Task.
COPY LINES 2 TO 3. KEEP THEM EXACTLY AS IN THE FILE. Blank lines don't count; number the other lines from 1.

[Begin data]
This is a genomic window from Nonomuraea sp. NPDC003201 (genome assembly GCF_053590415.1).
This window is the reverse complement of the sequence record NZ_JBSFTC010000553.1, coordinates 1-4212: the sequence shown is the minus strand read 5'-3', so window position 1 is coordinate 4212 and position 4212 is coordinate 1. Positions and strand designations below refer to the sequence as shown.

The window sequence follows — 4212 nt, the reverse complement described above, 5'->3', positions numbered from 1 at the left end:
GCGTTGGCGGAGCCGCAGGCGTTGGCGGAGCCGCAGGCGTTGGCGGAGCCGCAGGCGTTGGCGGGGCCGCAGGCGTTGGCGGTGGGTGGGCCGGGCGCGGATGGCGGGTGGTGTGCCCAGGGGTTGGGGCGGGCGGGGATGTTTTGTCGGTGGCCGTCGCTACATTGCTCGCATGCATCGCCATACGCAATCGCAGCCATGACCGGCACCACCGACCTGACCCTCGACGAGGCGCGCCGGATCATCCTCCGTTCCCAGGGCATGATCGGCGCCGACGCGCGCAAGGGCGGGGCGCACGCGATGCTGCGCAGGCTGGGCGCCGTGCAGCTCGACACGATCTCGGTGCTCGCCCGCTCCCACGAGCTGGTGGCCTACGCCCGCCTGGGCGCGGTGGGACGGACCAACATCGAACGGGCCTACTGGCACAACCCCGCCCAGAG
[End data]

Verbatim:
This window is the reverse complement of the sequence record NZ_JBSFTC010000553.1, coordinates 1-4212: the sequence shown is the minus strand read 5'-3', so window position 1 is coordinate 4212 and position 4212 is coordinate 1. Positions and strand designations below refer to the sequence as shown.

The window sequence follows — 4212 nt, the reverse complement described above, 5'->3', positions numbered from 1 at the left end: